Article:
We need to start envisioning a bolder future where part of our jobs as security practitioners involves empowering users to be better sources of analysis for us. Notice I said analysis, not data. We need to enable interfaces that allow users to be part of the feedback loop so that indicators come with context. Imagine an EDR solution that a user was fully invested in because they had the ability to turn it off when using their company laptop for personal email, or to watch a movie in the hotel after work -- but when they turned it on and the EDR solution found potentially anomalous activity, it could prompt the user to provide context on the activity. It had the ability to connect the user to a security practitioner to walk through what was happening in real time.
This is just one (admittedly fairly half baked) idea that puts the user back into the drivers seat while still empowering the security practitioner. The thrust of what I'm trying to get at is that we can't view users as our enemy, and we can't afford to say that all of their data belongs to us.
Users being invested in the flow of their data and the implications of its use is going to be a critical part of our ability to be successful in fighting the next generation of threats. No amount of AI or machine learning or new tech is going to protect our enterprises from an uninformed idiot. The old joke here is that if we make an idiot proof system, they will make a better idiot. We need to stop assuming our users are idiots, and start finding ways to get them engaged in security.
There are very few companies I've found that are invested in this type of mission, and I definitely haven't found the right fit for myself in the industry as it is today, so the next phase of my journey is going to be about honing in on user privacy, user data, and user engagement.
Tomorrow I go back to work at Google as part of the Privacy Engineering team. I don't agree with everything the company is doing, but they have become a critical part of the way that most people interface with the Internet. This puts them in a place where they necessarily have access to a large volume of data about all of us, even those of us who don't use their services. The events of the last several years have put them in a place where I think they have to take privacy more seriously, and so far everyone that I have talked to on the team I'm joining shares that goal.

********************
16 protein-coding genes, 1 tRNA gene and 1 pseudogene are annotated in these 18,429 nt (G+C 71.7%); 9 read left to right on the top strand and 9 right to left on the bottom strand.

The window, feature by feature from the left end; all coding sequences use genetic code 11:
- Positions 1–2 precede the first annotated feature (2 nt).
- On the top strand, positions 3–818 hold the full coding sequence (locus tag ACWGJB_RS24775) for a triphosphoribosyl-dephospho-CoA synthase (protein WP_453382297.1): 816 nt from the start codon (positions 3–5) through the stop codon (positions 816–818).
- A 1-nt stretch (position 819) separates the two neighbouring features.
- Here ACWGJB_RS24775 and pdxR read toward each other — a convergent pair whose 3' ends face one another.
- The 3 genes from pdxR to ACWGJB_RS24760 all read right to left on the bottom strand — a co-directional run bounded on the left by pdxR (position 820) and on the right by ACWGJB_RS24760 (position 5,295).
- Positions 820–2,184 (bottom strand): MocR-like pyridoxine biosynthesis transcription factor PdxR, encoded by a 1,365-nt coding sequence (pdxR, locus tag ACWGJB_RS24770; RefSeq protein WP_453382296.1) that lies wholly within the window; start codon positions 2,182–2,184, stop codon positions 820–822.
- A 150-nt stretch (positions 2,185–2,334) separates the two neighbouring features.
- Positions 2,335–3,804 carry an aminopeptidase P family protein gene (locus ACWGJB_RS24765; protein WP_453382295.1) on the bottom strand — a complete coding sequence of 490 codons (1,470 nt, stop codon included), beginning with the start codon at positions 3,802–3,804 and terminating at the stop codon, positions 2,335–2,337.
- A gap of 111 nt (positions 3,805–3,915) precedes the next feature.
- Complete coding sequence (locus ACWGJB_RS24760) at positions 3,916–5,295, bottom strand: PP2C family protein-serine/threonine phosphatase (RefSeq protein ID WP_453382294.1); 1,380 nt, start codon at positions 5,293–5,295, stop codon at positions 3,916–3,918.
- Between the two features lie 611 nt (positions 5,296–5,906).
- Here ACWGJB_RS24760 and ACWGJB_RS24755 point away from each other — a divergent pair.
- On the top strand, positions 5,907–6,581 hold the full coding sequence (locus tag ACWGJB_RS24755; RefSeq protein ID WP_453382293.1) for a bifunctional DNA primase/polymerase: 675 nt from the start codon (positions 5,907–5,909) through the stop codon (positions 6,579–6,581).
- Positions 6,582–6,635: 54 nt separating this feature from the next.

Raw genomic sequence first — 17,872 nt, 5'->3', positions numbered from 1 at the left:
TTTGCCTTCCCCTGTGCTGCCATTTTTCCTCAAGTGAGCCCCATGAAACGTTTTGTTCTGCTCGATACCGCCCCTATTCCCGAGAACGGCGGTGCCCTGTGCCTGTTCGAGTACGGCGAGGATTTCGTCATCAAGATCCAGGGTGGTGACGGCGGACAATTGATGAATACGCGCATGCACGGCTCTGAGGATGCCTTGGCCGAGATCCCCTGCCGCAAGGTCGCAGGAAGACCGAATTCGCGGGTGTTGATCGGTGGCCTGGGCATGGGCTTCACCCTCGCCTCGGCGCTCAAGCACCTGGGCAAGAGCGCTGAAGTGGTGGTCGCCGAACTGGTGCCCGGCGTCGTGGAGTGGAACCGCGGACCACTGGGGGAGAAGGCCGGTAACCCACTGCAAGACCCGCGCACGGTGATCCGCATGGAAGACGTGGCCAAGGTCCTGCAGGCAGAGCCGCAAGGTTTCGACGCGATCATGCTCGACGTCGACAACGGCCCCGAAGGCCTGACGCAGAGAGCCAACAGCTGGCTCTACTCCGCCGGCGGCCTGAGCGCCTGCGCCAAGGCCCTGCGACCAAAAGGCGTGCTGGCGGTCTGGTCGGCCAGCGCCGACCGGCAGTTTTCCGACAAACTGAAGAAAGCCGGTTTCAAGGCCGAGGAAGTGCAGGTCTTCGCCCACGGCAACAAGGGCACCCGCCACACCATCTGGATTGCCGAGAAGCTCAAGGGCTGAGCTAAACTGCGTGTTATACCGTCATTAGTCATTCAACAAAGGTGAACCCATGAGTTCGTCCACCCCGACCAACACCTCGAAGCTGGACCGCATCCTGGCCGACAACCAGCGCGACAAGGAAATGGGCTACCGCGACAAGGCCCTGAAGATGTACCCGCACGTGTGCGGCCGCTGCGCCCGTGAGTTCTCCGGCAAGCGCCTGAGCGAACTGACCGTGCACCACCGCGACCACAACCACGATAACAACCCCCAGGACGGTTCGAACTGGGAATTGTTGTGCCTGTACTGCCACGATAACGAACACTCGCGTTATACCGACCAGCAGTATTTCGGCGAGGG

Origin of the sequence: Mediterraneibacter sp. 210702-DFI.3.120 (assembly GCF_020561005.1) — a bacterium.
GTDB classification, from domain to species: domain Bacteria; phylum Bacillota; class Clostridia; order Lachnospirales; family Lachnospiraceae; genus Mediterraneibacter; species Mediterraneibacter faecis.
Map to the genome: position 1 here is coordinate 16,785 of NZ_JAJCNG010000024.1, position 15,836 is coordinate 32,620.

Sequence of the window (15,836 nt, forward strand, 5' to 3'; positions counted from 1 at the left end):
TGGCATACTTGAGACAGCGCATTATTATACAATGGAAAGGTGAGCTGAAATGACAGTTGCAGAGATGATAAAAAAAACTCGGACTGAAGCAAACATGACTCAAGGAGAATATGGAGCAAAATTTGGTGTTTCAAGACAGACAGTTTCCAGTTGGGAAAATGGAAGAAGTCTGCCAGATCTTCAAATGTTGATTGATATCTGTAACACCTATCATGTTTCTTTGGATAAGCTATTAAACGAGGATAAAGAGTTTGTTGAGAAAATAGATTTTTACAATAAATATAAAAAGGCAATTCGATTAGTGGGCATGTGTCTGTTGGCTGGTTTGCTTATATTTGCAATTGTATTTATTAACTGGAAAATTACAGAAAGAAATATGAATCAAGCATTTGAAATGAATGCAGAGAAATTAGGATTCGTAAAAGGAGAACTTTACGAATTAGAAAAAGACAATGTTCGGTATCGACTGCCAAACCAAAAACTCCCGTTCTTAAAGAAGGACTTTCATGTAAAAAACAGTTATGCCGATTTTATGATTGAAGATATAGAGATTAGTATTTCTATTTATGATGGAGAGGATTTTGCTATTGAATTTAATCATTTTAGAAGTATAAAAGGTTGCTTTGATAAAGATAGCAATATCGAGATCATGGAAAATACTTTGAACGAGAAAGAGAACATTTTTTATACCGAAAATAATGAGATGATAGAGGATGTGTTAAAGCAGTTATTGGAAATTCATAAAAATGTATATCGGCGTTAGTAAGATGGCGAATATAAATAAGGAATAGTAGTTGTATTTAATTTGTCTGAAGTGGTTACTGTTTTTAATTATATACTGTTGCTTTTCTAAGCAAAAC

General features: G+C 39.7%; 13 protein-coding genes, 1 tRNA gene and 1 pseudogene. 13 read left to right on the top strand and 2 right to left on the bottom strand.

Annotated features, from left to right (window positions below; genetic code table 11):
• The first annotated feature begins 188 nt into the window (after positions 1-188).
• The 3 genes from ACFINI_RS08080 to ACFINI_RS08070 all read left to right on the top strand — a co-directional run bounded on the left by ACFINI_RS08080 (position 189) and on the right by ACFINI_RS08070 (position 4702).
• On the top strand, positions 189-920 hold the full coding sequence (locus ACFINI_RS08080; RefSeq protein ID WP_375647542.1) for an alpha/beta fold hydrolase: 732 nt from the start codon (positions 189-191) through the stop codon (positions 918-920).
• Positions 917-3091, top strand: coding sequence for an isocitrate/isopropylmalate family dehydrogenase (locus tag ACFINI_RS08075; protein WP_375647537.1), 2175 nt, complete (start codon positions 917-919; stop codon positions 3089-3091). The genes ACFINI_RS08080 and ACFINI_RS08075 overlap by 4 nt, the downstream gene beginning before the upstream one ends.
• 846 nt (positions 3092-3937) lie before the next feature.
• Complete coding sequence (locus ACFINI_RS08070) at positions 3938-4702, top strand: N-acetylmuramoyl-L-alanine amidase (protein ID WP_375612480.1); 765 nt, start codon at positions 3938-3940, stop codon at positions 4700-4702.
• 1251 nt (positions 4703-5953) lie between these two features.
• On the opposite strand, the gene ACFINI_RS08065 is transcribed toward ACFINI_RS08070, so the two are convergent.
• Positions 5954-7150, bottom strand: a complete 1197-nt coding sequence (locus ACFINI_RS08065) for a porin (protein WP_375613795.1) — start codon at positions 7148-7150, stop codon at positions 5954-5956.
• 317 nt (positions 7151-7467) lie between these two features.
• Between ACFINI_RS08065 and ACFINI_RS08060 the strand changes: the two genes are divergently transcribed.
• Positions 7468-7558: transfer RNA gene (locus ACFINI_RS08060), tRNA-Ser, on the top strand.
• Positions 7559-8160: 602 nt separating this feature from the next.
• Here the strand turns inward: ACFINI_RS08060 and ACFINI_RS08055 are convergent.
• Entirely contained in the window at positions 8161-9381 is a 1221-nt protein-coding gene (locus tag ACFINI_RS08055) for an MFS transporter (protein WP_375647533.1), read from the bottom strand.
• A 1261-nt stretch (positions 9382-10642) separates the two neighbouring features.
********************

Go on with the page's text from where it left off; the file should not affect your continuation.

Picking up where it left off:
Friends who worked with me at Google in the past have challenged me with a variety of questions and comments... "Google is pretty evil these days." "How can they make privacy a priority when ad revenue is their goal?" "Everything they do is just for show." "They've lost the trust of the user." Some of these are true, but when I think about my own values, I realize that long ago I decided that it was more important for me to accept the compromises involved in trying to do good in a flawed system than to sit on the sidelines and yell about what is wrong.
I want an opportunity to learn from the smartest people in the
industry... to be challenged by folks with enthusiasm, intellect,
experience, and grit. Google attracts the best and the brightest, and
I'm looking forward to finding the opportunities for growth that being a
tiny fish in a big pond offers. I'm also ready to lean into the
discomfort that this can breed.
So I'm going in with an open mind and an open heart, with an intention to do the best that I can to have a positive impact at a company I was once very invested in. In the mid 2000's we all felt like we were a part of something, that we were changing the world for the better. Maybe it can feel that way again. At the very least, some of the drive and passion I was able to find in the mission space working for DHS might have some parallels here. I feel conflicted, but that usually means that I'm doing something that really matters. There is important work being done and it requires people who care and are willing to think deeply about the problem space and then take action.
And maybe along the way I can help push my agenda of bringing the user back into the fold on security. Security and privacy are not mutually exclusive. The private data of users, improperly collected and stored, makes data breaches more catastrophic. More importantly, a user base that is plagued by security fatigue and feels helpless to control or protect their own information is our single biggest vulnerability for the enterprise and for the Internet as a community. We need to empower users, to get them invested and excited, we need to be "We" not "Us and Them."